A full list of the tennis stars who have been named in the WADA hacks
When Russia was banned from participating in the Olympics, it seemed only a matter of time before the scorned country lashed back against athletes of other nationalities and try to take as many down with them as possible.
Very recently, a group calling themselves The Fancy Bears took the first step in doing just that.
Since the initial medical report leaks by this anonymous group, three other batches with some high profile names have been brought out which have, undoubtedly, raised several questions.
At first, this seemed to be an attack centered around America, when their initial statement did all it could to berate the authenticity of the American Olympics Team. At the recently concluded Games, the USA contingent ranked second among the list of maximum medals won by a country.
The squad also regaled the audience with some amazing performances in a variety of disciplines. This edition of the Olympics also saw the rise of Simone Biles who created history with her gymnastic skills.
For Fancy Bears to vehemently attack all the attention the Americans got was nothing surprising, given the tension eternally present between Russia and the States. The first batch saw allegations against Serena Williams, Simone Biles, Venus Williams and Elena Delle Donne. Over the course of the past week, four more tennis stars have been named among the 62 athletes whose medical records have been published.
Among these, the names of Petra Kvitova and Bethanie Mattek-Sands produce an unusual dilemma. While it is no secret that Kvitova suffers from asthma and hence takes required medications for her condition, the case of Mattek-Sands is a bit more problematic. In July 2014, Mattek-Sands first applied to be granted an exception for the use of DHEA - supplements which convert to steroids, including testosterone, upon entering the bloodstream.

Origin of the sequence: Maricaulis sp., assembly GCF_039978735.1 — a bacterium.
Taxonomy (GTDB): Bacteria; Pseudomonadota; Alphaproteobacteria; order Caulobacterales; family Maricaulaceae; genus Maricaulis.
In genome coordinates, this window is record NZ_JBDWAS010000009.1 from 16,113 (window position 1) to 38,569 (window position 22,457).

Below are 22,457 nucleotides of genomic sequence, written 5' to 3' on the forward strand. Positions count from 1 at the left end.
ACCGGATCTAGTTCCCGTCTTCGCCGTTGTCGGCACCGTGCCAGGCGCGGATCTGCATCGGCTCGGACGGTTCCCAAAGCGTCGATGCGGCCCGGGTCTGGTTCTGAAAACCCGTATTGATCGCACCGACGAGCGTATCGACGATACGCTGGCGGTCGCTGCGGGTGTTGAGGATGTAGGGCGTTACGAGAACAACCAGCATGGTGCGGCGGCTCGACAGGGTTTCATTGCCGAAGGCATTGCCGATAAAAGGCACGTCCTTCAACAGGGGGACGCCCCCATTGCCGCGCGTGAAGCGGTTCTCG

This request came nearly two years after she applied for her first therapeutic use exemption (TUE) for hydrocortisone, a mild steroid to treat adrenal insufficiency. The concerned doctor who prescribed the use of DHEA supplements for her was Dr. Eric Serrano - a former bodybuilder who is notorious for having once said that he has worked with “thousands of steroid-using athletes.”
The reputation of Serrano precedes him. That, coupled with the fact that a certain Dr. Alan Rogol, an endocrinologist who works with the United States Anti-Doping Agency, acutely criticised the premise of Serrano's diagnosis and DHEA prescription, gives a completely ugly spin to this particular case.
Mattek-Sands' application for TUE in July 2014 was granted by the International Tennis federation but later revoked by WADA as it was thought that the supplements would work towards wrongfully enhancing her performance. The same thing happened when she applied for exemption in August 2014.
According to the documents published by the group of hackers this week, Mattek-Sands’s subsequent applications for a TUE regarding hydrocortisone have since been approved, most recently in April. It is this exemption that the Fancy Bears have questioned, keeping in mind that she recently won the gold medal in Mixed Doubles at the Rio Olympics.
More recently, another American tennis player, Varvara Lepchenko was cleared by the ITF after a provisional suspension from the game since March. She had, earlier, tested positive for melodium four times, but the substance was not banned until January 1 this year.
Here is a complete list of the tennis players who have been named in the Fancy Bears leak.
|Petra Kvitova||The Czech Republic|
|Bethanie Mattek Sands||USA|